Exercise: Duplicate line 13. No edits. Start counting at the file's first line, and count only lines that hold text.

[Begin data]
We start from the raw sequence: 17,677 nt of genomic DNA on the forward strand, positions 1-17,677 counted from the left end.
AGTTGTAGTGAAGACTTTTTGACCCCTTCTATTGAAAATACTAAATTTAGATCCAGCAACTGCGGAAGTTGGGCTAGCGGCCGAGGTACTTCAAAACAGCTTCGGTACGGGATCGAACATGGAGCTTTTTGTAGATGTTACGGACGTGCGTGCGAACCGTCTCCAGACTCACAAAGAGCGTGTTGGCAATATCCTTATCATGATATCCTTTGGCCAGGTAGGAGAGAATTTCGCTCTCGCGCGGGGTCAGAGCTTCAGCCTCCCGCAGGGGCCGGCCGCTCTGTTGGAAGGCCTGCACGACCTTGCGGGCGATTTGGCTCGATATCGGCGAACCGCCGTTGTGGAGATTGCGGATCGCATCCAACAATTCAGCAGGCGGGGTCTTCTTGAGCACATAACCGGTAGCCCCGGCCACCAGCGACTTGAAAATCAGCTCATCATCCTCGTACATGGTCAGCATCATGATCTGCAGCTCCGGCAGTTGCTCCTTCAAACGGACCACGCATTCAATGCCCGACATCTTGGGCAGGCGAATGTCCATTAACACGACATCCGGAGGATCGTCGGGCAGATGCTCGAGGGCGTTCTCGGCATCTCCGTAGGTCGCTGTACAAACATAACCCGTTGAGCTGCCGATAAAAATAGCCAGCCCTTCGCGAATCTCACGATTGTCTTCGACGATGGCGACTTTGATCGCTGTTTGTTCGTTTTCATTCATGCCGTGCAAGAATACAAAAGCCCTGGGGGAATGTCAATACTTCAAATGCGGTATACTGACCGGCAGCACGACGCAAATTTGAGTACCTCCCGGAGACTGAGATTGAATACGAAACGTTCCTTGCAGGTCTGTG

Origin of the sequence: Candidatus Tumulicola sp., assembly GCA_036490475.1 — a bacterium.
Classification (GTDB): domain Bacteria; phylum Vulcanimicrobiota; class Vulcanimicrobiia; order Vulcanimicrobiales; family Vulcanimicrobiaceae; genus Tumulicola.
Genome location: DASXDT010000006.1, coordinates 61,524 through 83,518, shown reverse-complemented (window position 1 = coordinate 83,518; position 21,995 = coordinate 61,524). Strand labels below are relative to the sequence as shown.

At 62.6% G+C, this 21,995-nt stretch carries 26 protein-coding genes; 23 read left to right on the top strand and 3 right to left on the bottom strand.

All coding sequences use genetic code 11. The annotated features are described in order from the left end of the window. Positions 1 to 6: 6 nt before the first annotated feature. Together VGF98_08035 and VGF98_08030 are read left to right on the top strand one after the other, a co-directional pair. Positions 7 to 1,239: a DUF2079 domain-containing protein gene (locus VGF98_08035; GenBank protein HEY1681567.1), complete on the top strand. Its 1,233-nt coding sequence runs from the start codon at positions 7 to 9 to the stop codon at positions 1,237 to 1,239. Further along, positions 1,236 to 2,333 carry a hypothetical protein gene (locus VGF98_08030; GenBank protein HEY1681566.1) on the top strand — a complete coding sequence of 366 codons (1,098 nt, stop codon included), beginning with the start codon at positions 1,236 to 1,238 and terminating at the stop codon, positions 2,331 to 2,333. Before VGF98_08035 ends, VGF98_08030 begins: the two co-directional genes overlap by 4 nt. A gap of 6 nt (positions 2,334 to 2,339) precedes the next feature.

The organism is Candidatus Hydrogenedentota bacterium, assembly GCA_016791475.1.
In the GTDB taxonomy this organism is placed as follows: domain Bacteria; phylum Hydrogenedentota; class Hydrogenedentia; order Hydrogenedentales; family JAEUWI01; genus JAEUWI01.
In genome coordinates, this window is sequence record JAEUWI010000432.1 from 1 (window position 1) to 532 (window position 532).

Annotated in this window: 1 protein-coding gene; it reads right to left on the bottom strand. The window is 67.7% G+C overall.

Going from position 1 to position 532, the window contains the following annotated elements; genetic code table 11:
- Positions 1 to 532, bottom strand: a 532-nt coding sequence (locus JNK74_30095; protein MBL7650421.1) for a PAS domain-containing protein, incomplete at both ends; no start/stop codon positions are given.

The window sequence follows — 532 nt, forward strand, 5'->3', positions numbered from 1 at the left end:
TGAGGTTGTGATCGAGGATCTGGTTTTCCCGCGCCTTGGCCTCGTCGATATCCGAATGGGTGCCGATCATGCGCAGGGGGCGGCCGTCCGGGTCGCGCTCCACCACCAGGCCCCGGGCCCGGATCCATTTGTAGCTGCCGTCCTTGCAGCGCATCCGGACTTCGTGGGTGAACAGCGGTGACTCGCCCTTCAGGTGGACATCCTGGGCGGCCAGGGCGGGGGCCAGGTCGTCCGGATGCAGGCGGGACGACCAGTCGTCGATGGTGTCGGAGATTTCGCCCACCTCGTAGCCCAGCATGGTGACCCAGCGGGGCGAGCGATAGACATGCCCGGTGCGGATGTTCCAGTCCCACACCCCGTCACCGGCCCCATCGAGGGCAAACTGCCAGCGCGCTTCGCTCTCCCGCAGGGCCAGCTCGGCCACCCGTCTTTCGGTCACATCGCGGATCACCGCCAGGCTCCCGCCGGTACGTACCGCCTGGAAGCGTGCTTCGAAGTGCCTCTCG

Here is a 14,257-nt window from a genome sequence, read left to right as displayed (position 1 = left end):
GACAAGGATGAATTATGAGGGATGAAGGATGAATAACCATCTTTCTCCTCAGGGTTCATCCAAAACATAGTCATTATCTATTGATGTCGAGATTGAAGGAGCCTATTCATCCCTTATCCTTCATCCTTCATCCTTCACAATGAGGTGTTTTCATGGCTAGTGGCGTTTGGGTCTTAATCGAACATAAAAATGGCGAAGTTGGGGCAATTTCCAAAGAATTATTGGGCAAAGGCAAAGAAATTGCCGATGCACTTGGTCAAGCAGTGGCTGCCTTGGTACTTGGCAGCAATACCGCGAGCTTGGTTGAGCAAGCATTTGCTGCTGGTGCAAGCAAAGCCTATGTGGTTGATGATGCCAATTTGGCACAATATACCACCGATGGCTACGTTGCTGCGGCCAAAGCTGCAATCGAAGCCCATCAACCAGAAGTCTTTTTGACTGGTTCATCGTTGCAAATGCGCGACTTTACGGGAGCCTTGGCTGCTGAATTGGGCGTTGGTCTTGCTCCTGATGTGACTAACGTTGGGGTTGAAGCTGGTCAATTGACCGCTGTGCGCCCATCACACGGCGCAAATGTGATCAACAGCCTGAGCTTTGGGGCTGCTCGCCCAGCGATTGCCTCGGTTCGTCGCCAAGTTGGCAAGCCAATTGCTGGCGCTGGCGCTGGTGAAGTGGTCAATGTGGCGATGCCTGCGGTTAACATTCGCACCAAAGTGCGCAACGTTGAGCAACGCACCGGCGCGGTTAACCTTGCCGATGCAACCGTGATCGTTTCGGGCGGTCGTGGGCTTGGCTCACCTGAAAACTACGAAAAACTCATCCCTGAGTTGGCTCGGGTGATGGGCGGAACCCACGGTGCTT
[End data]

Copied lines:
- Positions 1 to 532, bottom strand: a 532-nt coding sequence (locus JNK74_30095; protein MBL7650421.1) for a PAS domain-containing protein, incomplete at both ends; no start/stop codon positions are given.